I have personally chosen to be guided in this by the community life portrayed in the movie Cinema Paradisio, a sanitized version of a typical southern Italian farming village (my lifetime favorite movie) at the turn of the century. Politically and geographically, Southern Italy bore very little resemblance to Alto-ltalio, Northern Italy. North of Rome was where the wealthy Italian and Spanish and French landholders lived. It was very rare for a Southern Italian farmer to own the land he tilled; they were sharecroppers.

Dad’s painful last months of cancer were a long, cruel family event. There was no existing available health care facilities, so our only big bedroom became his hospital room: his bed, cot, a chair, and a small table. John, Jim, Fred, and I were assigned to the attic, for a year or more, which was unheated and without ventilation. Each morning we had to come down the attic stairs into the bedroom where Dad was suffering terribly. Mom, Ben, Katherine, and John took turns attending to him at night.

There was little or no treatment for cancer in those days. Morphine was the only resort. When $5.00 was available, we would go to the pharmacy on the corner of Niagara Street and 19th, get a packet of morphine (no prescription needed), and John would administer the injections.

I don’t recall any doctor’s visits during the last six or seven months of the more than a year of agony. What had been a stocky, cheerful, intelligent parent painfully became a withered, barely recognizable stranger before our very eyes. At the very end, during an unbearably hot July and August, his painful howling could be heard throughout the house. The rest of the family had to accommodate to this reality.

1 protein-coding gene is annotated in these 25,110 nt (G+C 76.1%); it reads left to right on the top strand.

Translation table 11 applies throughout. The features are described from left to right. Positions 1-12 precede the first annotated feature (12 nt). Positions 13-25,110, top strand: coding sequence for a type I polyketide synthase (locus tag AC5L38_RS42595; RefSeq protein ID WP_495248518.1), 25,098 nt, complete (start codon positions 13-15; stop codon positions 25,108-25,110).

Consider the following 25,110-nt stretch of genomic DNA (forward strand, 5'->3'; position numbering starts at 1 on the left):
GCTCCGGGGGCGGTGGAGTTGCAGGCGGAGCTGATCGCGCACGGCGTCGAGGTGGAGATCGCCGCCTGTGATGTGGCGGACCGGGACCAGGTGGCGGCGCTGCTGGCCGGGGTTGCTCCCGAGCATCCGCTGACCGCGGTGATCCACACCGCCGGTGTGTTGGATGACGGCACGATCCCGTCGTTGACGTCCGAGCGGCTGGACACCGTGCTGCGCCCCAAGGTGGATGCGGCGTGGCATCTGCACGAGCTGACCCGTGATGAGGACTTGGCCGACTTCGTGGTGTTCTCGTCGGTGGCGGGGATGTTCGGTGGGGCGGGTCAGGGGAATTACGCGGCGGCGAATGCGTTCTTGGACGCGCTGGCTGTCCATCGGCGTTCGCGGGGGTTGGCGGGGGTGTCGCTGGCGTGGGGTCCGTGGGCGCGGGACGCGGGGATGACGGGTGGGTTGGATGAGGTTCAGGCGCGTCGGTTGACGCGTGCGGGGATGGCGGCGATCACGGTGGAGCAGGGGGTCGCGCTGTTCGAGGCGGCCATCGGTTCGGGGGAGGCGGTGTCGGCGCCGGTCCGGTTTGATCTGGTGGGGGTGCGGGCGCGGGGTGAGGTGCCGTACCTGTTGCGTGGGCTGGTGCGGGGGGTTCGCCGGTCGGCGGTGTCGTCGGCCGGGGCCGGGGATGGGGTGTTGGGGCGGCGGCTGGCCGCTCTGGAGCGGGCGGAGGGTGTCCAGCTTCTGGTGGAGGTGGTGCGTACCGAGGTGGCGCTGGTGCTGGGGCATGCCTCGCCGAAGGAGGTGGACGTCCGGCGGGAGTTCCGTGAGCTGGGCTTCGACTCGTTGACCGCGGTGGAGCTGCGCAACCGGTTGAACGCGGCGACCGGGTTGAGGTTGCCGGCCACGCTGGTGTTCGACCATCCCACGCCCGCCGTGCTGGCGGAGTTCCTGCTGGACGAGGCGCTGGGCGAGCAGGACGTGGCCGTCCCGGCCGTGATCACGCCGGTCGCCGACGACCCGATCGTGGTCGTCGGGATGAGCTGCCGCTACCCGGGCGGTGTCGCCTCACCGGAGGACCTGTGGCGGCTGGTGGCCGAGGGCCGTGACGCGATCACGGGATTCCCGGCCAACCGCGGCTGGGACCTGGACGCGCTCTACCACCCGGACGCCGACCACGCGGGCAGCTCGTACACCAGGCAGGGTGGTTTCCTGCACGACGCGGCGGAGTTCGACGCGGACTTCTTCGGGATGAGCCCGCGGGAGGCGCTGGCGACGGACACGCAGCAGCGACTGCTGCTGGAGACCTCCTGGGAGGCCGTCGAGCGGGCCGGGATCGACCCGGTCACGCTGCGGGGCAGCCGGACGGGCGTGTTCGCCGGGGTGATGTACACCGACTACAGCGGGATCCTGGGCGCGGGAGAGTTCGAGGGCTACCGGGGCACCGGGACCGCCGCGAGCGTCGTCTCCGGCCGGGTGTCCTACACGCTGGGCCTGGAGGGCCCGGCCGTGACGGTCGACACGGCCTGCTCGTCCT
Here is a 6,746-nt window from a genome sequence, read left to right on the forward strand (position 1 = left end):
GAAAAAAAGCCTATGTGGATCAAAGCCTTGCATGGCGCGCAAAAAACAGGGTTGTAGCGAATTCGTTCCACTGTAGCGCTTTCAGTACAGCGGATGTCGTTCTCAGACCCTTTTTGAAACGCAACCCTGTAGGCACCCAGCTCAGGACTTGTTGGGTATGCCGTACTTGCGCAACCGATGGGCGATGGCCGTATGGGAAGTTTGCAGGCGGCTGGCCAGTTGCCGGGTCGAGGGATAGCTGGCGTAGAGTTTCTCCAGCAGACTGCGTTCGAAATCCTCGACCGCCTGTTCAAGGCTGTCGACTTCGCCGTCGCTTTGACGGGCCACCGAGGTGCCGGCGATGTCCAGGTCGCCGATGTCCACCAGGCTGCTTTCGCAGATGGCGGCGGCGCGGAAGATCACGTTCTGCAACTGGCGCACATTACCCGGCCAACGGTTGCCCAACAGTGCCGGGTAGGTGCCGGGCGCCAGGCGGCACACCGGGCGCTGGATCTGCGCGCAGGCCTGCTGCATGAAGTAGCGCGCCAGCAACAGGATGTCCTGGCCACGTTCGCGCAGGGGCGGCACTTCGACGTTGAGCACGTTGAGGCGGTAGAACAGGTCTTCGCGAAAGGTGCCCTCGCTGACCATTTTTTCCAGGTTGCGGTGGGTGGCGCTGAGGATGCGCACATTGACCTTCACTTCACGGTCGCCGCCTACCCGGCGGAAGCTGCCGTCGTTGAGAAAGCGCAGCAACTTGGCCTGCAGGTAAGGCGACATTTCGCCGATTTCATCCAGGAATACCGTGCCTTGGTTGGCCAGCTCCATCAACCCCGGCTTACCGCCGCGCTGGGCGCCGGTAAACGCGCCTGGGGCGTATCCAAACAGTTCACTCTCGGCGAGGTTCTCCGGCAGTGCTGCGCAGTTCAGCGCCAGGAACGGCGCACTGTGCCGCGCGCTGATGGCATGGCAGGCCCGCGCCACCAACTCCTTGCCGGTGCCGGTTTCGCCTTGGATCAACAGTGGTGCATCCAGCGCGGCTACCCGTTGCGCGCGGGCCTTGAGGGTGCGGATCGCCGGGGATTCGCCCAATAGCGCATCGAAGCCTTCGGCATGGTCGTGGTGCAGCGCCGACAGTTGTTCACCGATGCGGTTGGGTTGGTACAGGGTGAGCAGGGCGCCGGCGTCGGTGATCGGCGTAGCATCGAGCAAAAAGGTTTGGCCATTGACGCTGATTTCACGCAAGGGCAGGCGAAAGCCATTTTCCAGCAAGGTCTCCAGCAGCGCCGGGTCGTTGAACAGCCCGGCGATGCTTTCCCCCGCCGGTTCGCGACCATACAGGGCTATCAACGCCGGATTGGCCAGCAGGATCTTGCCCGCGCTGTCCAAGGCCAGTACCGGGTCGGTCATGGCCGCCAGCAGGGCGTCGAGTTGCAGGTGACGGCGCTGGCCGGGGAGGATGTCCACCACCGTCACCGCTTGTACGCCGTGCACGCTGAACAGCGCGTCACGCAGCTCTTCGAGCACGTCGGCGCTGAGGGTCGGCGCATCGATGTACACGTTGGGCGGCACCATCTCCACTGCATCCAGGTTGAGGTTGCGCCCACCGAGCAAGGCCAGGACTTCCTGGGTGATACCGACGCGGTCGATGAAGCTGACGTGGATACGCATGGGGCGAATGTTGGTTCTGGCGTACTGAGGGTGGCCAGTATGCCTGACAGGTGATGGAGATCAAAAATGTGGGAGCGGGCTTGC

Only recently have I come to understand that Dad’s anguish was doubtlessly compounded by the realization that he could no longer fulfill his primary function in life: the care and nurturing of his wife and children.

The level of healthcare science at the time is well illustrated by two efforts of our poor, totally uninformed mother. In one instance an American Indian in full feather regalia, riding in a huge open car, came in, mumbled something absolutely unintelligible, sprinkled some leaves on Dad and left. I have no idea what Mom paid him. Ineffective, of course, but it sure provided the neighborhood with a welcome spectacle.

On another occasion, a different shyster came into our house. He demonstrated for Mom how he could make metal particles on a cloth dance around when he passed a magnet beneath the cloth and swore it would cure cancer. Mom was desperate and fully aware of what our lives would be like without Dad.

Dad’s wake and funeral were in our home. Three long, horrible days with crowds all day and night. I was nine at the time and was farmed out to Jim’s apartment those nights. Dad’s funeral was made unnecessarily difficult because Dad never attended church services and Mom was determined to have a funeral mass at St. Joseph’s Church on Pine Avenue. The big, big problem was the very Irish Pastor, Father O’Neill. The good Father had been inundated by a flood of Italian congregants, mainly women, of course, who really wanted Mass said in Italian. I only heard later of the inevitable battle. l guess Mom must have won because Dad did get his mass, but Father O’Neill did not officiate. The last skirmish was over whether or not the central church chandelier would be lit. Mom won again but I think it cost her dearly.

One lasting result of Dad’s illness was the symbolic anointing of John by Mom for his truly excellent care of Dad. He was awarded a lifetime plenary indulgence by Mom for all his future mishaps and tantrums, and there were plenty of them.

It took years for all of us to truly realized how dramatically Dad’s death changed our lives. It is only in recent years when I hear from contemporaries of how they satisfactorily survived that I came to recognize how different our experience was… they were never really part of our Great Depression.